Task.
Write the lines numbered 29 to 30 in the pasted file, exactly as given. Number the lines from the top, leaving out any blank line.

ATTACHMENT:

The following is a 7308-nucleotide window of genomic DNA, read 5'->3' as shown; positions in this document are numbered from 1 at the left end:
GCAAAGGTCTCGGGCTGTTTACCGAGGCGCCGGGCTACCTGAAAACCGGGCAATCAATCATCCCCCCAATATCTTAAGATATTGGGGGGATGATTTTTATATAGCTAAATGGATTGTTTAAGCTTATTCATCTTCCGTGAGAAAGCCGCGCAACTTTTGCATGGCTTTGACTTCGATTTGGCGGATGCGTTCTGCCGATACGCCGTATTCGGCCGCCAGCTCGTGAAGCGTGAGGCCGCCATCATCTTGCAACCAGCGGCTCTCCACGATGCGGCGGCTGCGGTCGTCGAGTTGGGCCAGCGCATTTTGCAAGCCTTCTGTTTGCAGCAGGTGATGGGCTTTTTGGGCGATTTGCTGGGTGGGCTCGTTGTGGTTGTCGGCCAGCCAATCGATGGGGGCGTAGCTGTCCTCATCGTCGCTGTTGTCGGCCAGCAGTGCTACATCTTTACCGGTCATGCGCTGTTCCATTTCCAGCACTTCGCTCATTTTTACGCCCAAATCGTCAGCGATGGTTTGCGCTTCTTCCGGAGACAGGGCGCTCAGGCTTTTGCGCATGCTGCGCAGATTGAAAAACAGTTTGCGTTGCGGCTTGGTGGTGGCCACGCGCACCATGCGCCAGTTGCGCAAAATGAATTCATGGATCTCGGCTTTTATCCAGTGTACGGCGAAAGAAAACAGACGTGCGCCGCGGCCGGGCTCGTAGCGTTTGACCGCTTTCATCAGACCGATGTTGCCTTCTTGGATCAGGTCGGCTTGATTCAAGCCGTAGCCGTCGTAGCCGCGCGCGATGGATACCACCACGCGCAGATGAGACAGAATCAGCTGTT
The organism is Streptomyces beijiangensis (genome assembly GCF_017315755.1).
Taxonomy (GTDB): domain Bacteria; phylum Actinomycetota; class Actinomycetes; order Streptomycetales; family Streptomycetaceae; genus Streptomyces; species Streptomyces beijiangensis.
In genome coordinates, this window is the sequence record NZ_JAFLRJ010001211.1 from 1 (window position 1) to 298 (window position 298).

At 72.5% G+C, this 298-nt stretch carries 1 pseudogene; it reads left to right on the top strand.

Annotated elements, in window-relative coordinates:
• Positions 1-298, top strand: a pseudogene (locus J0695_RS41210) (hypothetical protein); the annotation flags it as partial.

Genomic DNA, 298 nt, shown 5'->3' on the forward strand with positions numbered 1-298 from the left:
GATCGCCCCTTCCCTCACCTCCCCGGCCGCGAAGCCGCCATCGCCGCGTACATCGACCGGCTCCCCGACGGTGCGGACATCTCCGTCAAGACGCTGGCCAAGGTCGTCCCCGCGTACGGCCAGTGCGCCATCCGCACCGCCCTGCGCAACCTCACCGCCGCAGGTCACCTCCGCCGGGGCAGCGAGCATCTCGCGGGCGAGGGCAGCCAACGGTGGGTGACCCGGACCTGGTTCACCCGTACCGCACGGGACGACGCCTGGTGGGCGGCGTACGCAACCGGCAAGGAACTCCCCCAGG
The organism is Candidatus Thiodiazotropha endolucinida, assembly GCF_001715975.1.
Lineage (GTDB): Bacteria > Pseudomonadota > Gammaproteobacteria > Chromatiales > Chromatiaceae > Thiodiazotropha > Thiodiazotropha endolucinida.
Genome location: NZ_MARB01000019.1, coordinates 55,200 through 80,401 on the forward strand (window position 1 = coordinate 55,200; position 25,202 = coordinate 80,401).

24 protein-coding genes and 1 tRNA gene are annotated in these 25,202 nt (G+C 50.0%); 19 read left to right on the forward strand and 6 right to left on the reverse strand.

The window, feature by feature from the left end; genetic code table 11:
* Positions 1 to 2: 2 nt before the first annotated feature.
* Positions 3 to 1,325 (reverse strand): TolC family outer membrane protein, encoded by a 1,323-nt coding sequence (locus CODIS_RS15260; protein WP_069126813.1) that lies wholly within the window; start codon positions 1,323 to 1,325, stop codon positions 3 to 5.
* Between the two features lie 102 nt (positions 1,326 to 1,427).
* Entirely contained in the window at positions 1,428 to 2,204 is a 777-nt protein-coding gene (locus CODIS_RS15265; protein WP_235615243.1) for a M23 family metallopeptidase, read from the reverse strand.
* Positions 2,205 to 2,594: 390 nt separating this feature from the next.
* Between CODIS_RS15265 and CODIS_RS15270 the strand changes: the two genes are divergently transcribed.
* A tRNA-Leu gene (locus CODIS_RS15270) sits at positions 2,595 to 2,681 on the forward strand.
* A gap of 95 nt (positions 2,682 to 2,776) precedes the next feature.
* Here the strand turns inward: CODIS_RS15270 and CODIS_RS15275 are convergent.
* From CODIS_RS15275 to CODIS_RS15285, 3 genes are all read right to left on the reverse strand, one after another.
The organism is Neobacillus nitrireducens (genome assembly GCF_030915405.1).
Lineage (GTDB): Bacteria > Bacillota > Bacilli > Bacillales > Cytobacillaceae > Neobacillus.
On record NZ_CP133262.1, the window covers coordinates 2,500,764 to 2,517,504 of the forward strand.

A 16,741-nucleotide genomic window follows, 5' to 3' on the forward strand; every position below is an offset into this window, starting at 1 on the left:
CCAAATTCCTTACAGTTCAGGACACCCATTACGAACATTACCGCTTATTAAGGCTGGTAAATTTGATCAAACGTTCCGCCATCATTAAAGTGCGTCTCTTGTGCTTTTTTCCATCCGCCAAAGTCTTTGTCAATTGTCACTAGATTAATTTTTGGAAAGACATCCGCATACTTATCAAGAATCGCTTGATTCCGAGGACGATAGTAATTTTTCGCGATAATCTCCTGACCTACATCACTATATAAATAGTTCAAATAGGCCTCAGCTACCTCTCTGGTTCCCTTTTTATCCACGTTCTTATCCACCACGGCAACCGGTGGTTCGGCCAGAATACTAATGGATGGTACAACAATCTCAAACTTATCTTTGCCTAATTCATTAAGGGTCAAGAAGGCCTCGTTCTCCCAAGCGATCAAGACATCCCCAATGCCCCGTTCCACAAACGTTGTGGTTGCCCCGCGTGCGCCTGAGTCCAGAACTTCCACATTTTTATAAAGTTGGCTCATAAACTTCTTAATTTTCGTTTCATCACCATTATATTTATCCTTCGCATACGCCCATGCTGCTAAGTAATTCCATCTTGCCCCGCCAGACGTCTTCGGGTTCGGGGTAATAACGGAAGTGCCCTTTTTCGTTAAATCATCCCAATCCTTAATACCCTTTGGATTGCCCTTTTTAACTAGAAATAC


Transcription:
A 16,741-nucleotide genomic window follows, 5' to 3' on the forward strand; every position below is an offset into this window, starting at 1 on the left:
CCAAATTCCTTACAGTTCAGGACACCCATTACGAACATTACCGCTTATTAAGGCTGGTAAATTTGATCAAACGTTCCGCCATCATTAAAGTGCGTCTCTTGTGCTTTTTTCCATCCGCCAAAGTCTTTGTCAATTGTCACTAGATTAATTTTTGGAAAGACATCCGCATACTTATCAAGAATCGCTTGATTCCGAGGACGATAGTAATTTTTCGCGATAATCTCCTGACCTACATCACTATATAAATAGTTCAAATAGGCCTCAGCTACCTCTCTGGTTCCCTTTTTATCCACGTTCTTATCCACCACGGCAACCGGTGGTTCGGCCAGAATACTAATGGATGGTACAACAATCTCAAACTTATCTTTGCCTAATTCATTAAGGGTCAAGAAGGCCTCGTTCTCCCAAGCGATCAAGACATCCCCAATGCCCCGTTCCACAAACGTTGTGGTTGCCCCGCGTGCGCCTGAGTCCAGAACTTCCACATTTTTATAAAGTTGGCTCATAAACTTCTTAATTTTCGTTTCATCACCATTATATTTATCCTTCGCATACGCCCATGCTGCTAAGTAATTCCATCTTGCCCCGCCAGACGTCTTCGGGTTCGGGGTAATAACGGAAGTGCCCTTTTTCGTTAAATCATCCCAATCCTTAATACCCTTTGGATTGCCCTTTTTAACTAGAAATAC